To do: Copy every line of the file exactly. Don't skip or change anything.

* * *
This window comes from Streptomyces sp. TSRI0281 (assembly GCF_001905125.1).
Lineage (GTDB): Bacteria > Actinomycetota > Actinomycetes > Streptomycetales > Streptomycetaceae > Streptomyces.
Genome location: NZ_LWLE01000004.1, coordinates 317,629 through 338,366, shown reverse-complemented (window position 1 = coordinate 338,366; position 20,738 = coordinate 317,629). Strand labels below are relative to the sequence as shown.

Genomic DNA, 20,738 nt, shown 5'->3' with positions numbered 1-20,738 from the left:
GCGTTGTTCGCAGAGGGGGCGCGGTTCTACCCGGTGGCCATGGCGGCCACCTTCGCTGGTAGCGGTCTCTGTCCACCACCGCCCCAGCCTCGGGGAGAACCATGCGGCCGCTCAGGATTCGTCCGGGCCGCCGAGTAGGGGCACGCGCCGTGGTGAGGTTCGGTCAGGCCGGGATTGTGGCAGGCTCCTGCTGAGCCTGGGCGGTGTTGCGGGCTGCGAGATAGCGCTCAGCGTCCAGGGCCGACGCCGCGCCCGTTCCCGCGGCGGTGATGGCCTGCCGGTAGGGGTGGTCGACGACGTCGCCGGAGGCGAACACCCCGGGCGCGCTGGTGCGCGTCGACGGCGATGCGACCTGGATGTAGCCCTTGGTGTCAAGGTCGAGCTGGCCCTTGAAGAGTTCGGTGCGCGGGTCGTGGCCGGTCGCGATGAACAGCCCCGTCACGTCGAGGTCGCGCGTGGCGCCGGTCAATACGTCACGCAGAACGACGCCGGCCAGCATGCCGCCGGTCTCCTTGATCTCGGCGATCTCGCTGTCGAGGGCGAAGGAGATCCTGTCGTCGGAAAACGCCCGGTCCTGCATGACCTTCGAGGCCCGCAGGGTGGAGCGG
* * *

This window comes from Streptomyces sp. TSRI0281 (assembly GCF_001905125.1).
Lineage (GTDB): Bacteria > Actinomycetota > Actinomycetes > Streptomycetales > Streptomycetaceae > Streptomyces.
Genome location: NZ_LWLE01000004.1, coordinates 317,629 through 338,366, shown reverse-complemented (window position 1 = coordinate 338,366; position 20,738 = coordinate 317,629). Strand labels below are relative to the sequence as shown.

Genomic DNA, 20,738 nt, shown 5'->3' with positions numbered 1-20,738 from the left:
GCGTTGTTCGCAGAGGGGGCGCGGTTCTACCCGGTGGCCATGGCGGCCACCTTCGCTGGTAGCGGTCTCTGTCCACCACCGCCCCAGCCTCGGGGAGAACCATGCGGCCGCTCAGGATTCGTCCGGGCCGCCGAGTAGGGGCACGCGCCGTGGTGAGGTTCGGTCAGGCCGGGATTGTGGCAGGCTCCTGCTGAGCCTGGGCGGTGTTGCGGGCTGCGAGATAGCGCTCAGCGTCCAGGGCCGACGCCGCGCCCGTTCCCGCGGCGGTGATGGCCTGCCGGTAGGGGTGGTCGACGACGTCGCCGGAGGCGAACACCCCGGGCGCGCTGGTGCGCGTCGACGGCGATGCGACCTGGATGTAGCCCTTGGTGTCAAGGTCGAGCTGGCCCTTGAAGAGTTCGGTGCGCGGGTCGTGGCCGGTCGCGATGAACAGCCCCGTCACGTCGAGGTCGCGCGTGGCGCCGGTCAATACGTCACGCAGAACGACGCCGGCCAGCATGCCGCCGGTCTCCTTGATCTCGGCGATCTCGCTGTCGAGGGCGAAGGAGATCCTGTCGTCGGAAAACGCCCGGTCCTGCATGACCTTCGAGGCCCGCAGGGTGGAGCGG